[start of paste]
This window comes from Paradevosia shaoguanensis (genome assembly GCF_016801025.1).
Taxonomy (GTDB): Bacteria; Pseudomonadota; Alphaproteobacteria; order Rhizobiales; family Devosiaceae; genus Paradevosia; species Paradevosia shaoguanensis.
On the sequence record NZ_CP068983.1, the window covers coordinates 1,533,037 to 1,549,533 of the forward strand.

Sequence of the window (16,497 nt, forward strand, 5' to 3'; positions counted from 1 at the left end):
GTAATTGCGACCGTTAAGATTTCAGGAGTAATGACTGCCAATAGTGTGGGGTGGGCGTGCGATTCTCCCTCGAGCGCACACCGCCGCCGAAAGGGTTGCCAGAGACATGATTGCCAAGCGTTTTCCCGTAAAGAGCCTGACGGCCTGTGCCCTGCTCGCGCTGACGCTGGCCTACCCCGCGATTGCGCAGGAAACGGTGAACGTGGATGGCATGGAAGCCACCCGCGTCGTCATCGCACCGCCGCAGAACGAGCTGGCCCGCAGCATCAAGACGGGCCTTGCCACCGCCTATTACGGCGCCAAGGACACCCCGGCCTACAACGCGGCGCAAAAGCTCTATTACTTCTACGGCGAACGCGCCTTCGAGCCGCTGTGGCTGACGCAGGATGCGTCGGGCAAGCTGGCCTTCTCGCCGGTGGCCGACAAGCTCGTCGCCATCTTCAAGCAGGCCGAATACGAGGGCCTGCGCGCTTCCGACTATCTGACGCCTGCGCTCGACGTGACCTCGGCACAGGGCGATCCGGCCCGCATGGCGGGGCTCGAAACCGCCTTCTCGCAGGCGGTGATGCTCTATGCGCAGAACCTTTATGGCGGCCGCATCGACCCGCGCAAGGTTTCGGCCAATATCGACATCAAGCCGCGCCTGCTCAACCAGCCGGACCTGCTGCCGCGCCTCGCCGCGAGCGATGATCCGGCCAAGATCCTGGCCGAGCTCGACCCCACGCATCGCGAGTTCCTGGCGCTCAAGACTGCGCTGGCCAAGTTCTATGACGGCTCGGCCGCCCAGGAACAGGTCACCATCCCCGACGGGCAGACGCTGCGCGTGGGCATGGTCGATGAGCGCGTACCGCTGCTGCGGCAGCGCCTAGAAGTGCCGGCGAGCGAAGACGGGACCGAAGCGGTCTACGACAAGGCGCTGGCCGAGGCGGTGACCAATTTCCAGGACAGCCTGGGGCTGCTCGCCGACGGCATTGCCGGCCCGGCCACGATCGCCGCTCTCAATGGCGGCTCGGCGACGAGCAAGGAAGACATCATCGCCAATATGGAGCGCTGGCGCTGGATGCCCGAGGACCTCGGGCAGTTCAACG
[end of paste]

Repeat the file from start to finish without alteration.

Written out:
This window comes from Paradevosia shaoguanensis (genome assembly GCF_016801025.1).
Taxonomy (GTDB): Bacteria; Pseudomonadota; Alphaproteobacteria; order Rhizobiales; family Devosiaceae; genus Paradevosia; species Paradevosia shaoguanensis.
On the sequence record NZ_CP068983.1, the window covers coordinates 1,533,037 to 1,549,533 of the forward strand.

Sequence of the window (16,497 nt, forward strand, 5' to 3'; positions counted from 1 at the left end):
GTAATTGCGACCGTTAAGATTTCAGGAGTAATGACTGCCAATAGTGTGGGGTGGGCGTGCGATTCTCCCTCGAGCGCACACCGCCGCCGAAAGGGTTGCCAGAGACATGATTGCCAAGCGTTTTCCCGTAAAGAGCCTGACGGCCTGTGCCCTGCTCGCGCTGACGCTGGCCTACCCCGCGATTGCGCAGGAAACGGTGAACGTGGATGGCATGGAAGCCACCCGCGTCGTCATCGCACCGCCGCAGAACGAGCTGGCCCGCAGCATCAAGACGGGCCTTGCCACCGCCTATTACGGCGCCAAGGACACCCCGGCCTACAACGCGGCGCAAAAGCTCTATTACTTCTACGGCGAACGCGCCTTCGAGCCGCTGTGGCTGACGCAGGATGCGTCGGGCAAGCTGGCCTTCTCGCCGGTGGCCGACAAGCTCGTCGCCATCTTCAAGCAGGCCGAATACGAGGGCCTGCGCGCTTCCGACTATCTGACGCCTGCGCTCGACGTGACCTCGGCACAGGGCGATCCGGCCCGCATGGCGGGGCTCGAAACCGCCTTCTCGCAGGCGGTGATGCTCTATGCGCAGAACCTTTATGGCGGCCGCATCGACCCGCGCAAGGTTTCGGCCAATATCGACATCAAGCCGCGCCTGCTCAACCAGCCGGACCTGCTGCCGCGCCTCGCCGCGAGCGATGATCCGGCCAAGATCCTGGCCGAGCTCGACCCCACGCATCGCGAGTTCCTGGCGCTCAAGACTGCGCTGGCCAAGTTCTATGACGGCTCGGCCGCCCAGGAACAGGTCACCATCCCCGACGGGCAGACGCTGCGCGTGGGCATGGTCGATGAGCGCGTACCGCTGCTGCGGCAGCGCCTAGAAGTGCCGGCGAGCGAAGACGGGACCGAAGCGGTCTACGACAAGGCGCTGGCCGAGGCGGTGACCAATTTCCAGGACAGCCTGGGGCTGCTCGCCGACGGCATTGCCGGCCCGGCCACGATCGCCGCTCTCAATGGCGGCTCGGCGACGAGCAAGGAAGACATCATCGCCAATATGGAGCGCTGGCGCTGGATGCCCGAGGACCTCGGGCAGTTCAACG